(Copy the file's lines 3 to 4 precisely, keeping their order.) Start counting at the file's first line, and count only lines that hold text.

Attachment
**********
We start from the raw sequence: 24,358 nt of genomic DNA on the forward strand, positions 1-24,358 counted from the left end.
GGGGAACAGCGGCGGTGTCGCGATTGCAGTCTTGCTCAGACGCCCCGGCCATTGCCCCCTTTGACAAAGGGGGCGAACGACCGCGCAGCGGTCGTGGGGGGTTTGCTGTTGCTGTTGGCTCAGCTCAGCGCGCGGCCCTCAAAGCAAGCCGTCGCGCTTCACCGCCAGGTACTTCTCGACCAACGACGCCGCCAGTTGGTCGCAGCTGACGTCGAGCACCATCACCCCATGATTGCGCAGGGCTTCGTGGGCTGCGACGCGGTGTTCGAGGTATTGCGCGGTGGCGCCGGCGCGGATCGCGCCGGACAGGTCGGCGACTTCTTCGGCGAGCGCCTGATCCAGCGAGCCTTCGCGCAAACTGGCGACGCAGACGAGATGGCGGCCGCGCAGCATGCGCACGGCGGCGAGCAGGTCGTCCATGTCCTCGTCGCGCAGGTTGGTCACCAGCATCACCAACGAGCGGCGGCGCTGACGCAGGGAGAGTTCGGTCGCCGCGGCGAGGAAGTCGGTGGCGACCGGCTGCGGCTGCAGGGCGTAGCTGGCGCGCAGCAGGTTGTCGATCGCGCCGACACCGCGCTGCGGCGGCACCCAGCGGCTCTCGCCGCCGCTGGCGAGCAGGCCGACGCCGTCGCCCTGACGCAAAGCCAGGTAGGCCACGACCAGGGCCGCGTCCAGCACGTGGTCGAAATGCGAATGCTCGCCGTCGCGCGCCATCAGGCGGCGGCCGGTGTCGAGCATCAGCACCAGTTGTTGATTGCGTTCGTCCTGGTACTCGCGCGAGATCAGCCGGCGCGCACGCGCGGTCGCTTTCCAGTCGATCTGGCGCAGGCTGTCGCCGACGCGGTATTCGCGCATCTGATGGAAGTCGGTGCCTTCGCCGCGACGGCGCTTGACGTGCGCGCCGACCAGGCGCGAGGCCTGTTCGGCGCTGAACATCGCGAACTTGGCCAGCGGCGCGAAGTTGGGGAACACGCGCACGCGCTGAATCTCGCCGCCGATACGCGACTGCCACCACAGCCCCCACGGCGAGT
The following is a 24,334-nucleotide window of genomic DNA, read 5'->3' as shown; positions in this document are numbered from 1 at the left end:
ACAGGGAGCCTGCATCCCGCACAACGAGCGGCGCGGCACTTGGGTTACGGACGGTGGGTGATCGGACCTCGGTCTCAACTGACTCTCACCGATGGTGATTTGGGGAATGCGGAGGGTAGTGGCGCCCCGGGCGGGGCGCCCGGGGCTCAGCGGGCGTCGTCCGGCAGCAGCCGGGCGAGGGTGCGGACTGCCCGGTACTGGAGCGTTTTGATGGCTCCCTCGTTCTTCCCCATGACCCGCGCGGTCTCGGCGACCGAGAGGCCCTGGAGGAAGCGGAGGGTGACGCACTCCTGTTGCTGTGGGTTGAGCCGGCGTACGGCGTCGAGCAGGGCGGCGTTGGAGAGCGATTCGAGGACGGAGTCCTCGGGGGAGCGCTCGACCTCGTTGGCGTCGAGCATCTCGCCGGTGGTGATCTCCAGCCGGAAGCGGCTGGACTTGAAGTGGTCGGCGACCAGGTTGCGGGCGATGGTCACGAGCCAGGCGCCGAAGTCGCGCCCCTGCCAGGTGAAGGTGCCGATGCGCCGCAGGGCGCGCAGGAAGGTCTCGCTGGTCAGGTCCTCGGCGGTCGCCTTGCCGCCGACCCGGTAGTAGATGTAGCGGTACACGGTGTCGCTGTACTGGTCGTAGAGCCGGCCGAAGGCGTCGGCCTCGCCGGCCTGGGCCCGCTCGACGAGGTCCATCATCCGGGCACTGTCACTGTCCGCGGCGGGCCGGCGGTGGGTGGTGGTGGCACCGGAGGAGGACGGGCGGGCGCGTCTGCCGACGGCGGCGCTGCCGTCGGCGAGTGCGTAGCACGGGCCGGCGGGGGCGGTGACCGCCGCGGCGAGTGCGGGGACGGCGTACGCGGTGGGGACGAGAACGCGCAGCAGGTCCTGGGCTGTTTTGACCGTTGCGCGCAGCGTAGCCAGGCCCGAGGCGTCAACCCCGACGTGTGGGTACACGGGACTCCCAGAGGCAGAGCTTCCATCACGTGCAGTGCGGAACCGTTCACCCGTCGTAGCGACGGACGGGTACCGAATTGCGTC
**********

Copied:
The following is a 24,334-nucleotide window of genomic DNA, read 5'->3' as shown; positions in this document are numbered from 1 at the left end:
ACAGGGAGCCTGCATCCCGCACAACGAGCGGCGCGGCACTTGGGTTACGGACGGTGGGTGATCGGACCTCGGTCTCAACTGACTCTCACCGATGGTGATTTGGGGAATGCGGAGGGTAGTGGCGCCCCGGGCGGGGCGCCCGGGGCTCAGCGGGCGTCGTCCGGCAGCAGCCGGGCGAGGGTGCGGACTGCCCGGTACTGGAGCGTTTTGATGGCTCCCTCGTTCTTCCCCATGACCCGCGCGGTCTCGGCGACCGAGAGGCCCTGGAGGAAGCGGAGGGTGACGCACTCCTGTTGCTGTGGGTTGAGCCGGCGTACGGCGTCGAGCAGGGCGGCGTTGGAGAGCGATTCGAGGACGGAGTCCTCGGGGGAGCGCTCGACCTCGTTGGCGTCGAGCATCTCGCCGGTGGTGATCTCCAGCCGGAAGCGGCTGGACTTGAAGTGGTCGGCGACCAGGTTGCGGGCGATGGTCACGAGCCAGGCGCCGAAGTCGCGCCCCTGCCAGGTGAAGGTGCCGATGCGCCGCAGGGCGCGCAGGAAGGTCTCGCTGGTCAGGTCCTCGGCGGTCGCCTTGCCGCCGACCCGGTAGTAGATGTAGCGGTACACGGTGTCGCTGTACTGGTCGTAGAGCCGGCCGAAGGCGTCGGCCTCGCCGGCCTGGGCCCGCTCGACGAGGTCCATCATCCGGGCACTGTCACTGTCCGCGGCGGGCCGGCGGTGGGTGGTGGTGGCACCGGAGGAGGACGGGCGGGCGCGTCTGCCGACGGCGGCGCTGCCGTCGGCGAGTGCGTAGCACGGGCCGGCGGGGGCGGTGACCGCCGCGGCGAGTGCGGGGACGGCGTACGCGGTGGGGACGAGAACGCGCAGCAGGTCCTGGGCTGTTTTGACCGTTGCGCGCAGCGTAGCCAGGCCCGAGGCGTCAACCCCGACGTGTGGGTACACGGGACTCCCAGAGGCAGAGCTTCCATCACGTGCAGTGCGGAACCGTTCACCCGTCGTAGCGACGGACGGGTACCGAATTGCGTC